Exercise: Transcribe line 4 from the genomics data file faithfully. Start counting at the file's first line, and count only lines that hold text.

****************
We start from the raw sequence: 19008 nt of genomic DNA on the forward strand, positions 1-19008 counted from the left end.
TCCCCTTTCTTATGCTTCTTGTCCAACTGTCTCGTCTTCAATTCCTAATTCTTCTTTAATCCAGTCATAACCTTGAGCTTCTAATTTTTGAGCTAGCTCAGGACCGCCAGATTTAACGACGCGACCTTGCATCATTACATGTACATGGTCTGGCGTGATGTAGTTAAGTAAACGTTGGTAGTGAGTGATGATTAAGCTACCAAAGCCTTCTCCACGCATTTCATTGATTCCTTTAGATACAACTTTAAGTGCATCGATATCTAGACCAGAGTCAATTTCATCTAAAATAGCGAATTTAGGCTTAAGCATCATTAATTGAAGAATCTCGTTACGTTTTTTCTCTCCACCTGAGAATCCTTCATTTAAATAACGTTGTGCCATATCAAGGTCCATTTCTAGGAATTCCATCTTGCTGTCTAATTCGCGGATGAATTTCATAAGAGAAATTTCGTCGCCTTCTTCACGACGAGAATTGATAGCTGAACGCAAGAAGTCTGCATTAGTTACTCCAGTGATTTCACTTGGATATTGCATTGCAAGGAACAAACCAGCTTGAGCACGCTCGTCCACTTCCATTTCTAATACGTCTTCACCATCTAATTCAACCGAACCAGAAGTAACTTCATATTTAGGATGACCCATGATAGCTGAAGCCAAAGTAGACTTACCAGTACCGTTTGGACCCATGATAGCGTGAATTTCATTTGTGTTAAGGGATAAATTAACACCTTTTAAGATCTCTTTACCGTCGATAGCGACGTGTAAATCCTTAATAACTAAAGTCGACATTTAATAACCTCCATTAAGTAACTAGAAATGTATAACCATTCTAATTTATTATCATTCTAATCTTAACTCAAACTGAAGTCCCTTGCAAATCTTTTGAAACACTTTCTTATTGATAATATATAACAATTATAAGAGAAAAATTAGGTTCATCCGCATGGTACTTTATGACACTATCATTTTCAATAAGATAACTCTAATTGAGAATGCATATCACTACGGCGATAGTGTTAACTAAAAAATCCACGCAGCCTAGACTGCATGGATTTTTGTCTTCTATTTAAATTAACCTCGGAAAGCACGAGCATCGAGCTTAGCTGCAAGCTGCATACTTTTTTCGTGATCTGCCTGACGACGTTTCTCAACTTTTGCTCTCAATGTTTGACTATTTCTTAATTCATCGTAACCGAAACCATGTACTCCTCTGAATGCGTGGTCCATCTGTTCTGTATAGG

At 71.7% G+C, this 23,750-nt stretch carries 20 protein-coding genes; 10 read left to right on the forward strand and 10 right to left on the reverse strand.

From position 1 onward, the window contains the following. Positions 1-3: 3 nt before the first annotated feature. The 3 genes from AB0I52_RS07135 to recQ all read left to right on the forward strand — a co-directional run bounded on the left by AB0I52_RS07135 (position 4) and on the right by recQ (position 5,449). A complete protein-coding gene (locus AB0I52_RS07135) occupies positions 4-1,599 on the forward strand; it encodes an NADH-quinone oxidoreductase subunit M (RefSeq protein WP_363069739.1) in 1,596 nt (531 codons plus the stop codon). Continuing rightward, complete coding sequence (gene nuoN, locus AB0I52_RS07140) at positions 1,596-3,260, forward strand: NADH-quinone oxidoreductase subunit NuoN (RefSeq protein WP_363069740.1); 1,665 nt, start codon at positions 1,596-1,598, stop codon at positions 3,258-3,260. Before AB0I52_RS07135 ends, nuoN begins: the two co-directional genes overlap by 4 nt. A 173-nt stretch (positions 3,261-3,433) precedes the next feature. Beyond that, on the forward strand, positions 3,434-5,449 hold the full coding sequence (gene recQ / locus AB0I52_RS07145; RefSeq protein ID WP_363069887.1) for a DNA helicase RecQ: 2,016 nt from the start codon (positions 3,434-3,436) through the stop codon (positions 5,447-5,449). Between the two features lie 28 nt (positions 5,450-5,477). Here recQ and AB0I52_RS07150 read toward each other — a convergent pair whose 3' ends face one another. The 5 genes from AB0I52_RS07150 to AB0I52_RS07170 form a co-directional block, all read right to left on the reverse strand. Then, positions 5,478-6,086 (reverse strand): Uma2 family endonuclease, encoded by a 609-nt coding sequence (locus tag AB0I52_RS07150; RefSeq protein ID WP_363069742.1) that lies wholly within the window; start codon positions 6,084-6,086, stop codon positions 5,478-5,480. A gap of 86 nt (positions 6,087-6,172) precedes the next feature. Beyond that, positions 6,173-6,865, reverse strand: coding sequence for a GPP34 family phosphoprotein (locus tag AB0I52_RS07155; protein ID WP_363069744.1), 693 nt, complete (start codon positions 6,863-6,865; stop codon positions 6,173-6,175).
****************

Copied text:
From position 1 onward, the window contains the following. Positions 1-3: 3 nt before the first annotated feature. The 3 genes from AB0I52_RS07135 to recQ all read left to right on the forward strand — a co-directional run bounded on the left by AB0I52_RS07135 (position 4) and on the right by recQ (position 5,449). A complete protein-coding gene (locus AB0I52_RS07135) occupies positions 4-1,599 on the forward strand; it encodes an NADH-quinone oxidoreductase subunit M (RefSeq protein WP_363069739.1) in 1,596 nt (531 codons plus the stop codon). Continuing rightward, complete coding sequence (gene nuoN, locus AB0I52_RS07140) at positions 1,596-3,260, forward strand: NADH-quinone oxidoreductase subunit NuoN (RefSeq protein WP_363069740.1); 1,665 nt, start codon at positions 1,596-1,598, stop codon at positions 3,258-3,260. Before AB0I52_RS07135 ends, nuoN begins: the two co-directional genes overlap by 4 nt. A 173-nt stretch (positions 3,261-3,433) precedes the next feature. Beyond that, on the forward strand, positions 3,434-5,449 hold the full coding sequence (gene recQ / locus AB0I52_RS07145; RefSeq protein ID WP_363069887.1) for a DNA helicase RecQ: 2,016 nt from the start codon (positions 3,434-3,436) through the stop codon (positions 5,447-5,449). Between the two features lie 28 nt (positions 5,450-5,477). Here recQ and AB0I52_RS07150 read toward each other — a convergent pair whose 3' ends face one another. The 5 genes from AB0I52_RS07150 to AB0I52_RS07170 form a co-directional block, all read right to left on the reverse strand. Then, positions 5,478-6,086 (reverse strand): Uma2 family endonuclease, encoded by a 609-nt coding sequence (locus tag AB0I52_RS07150; RefSeq protein ID WP_363069742.1) that lies wholly within the window; start codon positions 6,084-6,086, stop codon positions 5,478-5,480. A gap of 86 nt (positions 6,087-6,172) precedes the next feature. Beyond that, positions 6,173-6,865, reverse strand: coding sequence for a GPP34 family phosphoprotein (locus tag AB0I52_RS07155; protein ID WP_363069744.1), 693 nt, complete (start codon positions 6,863-6,865; stop codon positions 6,173-6,175).